Bulletin article traces history of prudential supervision
A Bulletin article published today provides a short history of the Reserve Bank’s prudential supervisory role, identifying a number of distinct shifts in the prudential supervision regime during the Reserve Bank’s history.
The article pays particular attention to the establishment of New Zealand’s first prudential supervision regime in 1986, which laid the foundations for a number of key features that have endured over time, including: a systemic focus; emphasis on failure management; absence of objectives tied to depositor protection; and three pillars of market discipline, self-discipline, and regulatory discipline.
The article also reflects the Reserve Bank’s continued evolution and use of regulations to recognise the limitations of self- and market discipline. The article looks at how the global financial crisis (GFC) prompted action from regulators both globally and in New Zealand. Regulators introduced policies to make the financial system more resilient and for regulated entities to bear the brunt of any poor decisions they might make.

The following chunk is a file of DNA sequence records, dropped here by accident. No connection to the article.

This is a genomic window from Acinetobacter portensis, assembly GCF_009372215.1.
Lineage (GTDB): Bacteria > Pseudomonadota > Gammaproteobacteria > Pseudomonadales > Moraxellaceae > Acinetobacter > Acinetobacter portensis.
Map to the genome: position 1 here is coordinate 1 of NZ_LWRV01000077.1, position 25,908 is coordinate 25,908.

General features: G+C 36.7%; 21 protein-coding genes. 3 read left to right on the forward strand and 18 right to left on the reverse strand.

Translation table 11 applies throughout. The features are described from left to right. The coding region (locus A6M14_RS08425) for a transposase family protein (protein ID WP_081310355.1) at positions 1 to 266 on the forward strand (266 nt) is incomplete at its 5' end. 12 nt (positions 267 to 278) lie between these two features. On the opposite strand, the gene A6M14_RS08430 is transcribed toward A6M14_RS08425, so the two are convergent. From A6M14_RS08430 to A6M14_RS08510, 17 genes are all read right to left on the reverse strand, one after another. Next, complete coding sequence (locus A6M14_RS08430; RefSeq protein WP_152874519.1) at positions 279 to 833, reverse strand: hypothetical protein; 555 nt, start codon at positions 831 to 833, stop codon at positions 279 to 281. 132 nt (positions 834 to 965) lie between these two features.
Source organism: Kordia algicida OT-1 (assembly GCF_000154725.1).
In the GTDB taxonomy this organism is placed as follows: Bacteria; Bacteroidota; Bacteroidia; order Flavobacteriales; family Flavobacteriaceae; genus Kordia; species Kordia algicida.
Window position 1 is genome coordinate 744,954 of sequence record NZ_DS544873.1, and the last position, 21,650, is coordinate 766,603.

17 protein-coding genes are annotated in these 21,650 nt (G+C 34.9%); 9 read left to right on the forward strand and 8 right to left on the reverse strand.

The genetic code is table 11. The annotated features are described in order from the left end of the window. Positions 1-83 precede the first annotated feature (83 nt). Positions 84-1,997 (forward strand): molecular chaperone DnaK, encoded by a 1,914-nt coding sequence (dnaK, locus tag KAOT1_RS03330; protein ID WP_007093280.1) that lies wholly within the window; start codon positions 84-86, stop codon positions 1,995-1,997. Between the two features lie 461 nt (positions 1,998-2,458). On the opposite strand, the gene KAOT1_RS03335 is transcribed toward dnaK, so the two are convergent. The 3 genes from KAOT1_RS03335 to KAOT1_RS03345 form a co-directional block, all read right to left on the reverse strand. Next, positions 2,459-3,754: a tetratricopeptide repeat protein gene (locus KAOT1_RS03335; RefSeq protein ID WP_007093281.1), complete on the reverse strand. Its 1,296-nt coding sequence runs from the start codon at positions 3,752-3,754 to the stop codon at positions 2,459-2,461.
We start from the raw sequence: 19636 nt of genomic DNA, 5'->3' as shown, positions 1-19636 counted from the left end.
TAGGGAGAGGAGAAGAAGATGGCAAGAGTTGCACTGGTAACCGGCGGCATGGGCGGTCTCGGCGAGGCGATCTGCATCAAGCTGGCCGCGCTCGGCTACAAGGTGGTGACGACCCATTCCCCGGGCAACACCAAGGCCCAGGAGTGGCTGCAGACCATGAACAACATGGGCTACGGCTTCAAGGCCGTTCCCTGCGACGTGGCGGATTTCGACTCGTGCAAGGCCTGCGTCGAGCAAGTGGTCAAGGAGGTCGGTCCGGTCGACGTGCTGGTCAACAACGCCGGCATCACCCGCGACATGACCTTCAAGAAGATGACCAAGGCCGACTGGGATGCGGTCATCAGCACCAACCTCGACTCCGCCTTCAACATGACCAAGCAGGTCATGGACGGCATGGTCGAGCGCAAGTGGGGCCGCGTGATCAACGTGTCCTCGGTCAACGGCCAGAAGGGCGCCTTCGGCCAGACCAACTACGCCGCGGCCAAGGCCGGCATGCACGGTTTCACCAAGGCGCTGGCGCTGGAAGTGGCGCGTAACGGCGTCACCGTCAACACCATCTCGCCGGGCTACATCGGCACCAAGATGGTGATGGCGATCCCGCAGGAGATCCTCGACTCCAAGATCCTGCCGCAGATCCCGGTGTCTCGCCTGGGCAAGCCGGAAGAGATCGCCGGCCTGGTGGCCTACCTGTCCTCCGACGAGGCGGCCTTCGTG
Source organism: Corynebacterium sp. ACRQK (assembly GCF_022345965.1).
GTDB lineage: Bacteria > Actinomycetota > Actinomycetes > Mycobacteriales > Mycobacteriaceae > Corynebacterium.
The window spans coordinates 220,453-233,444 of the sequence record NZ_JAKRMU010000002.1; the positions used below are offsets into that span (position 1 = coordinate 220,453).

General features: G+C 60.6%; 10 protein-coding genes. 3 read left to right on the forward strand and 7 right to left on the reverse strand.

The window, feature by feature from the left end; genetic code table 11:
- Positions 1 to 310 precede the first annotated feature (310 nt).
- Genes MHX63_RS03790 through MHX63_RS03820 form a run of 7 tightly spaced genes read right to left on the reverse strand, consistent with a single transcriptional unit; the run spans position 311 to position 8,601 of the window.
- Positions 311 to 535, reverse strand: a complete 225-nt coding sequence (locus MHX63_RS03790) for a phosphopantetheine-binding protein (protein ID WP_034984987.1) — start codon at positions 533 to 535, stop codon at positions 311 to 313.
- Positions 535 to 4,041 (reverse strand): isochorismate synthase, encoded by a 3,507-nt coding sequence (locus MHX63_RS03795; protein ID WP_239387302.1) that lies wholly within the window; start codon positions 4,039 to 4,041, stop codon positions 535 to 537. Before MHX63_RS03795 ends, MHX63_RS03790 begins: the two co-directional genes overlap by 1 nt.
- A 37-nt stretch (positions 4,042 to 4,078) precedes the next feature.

The article concludes that the Reserve Bank continues to place a high degree of importance on pursuing its prudential functions in a way that contributes to a dynamic and efficient financial system.
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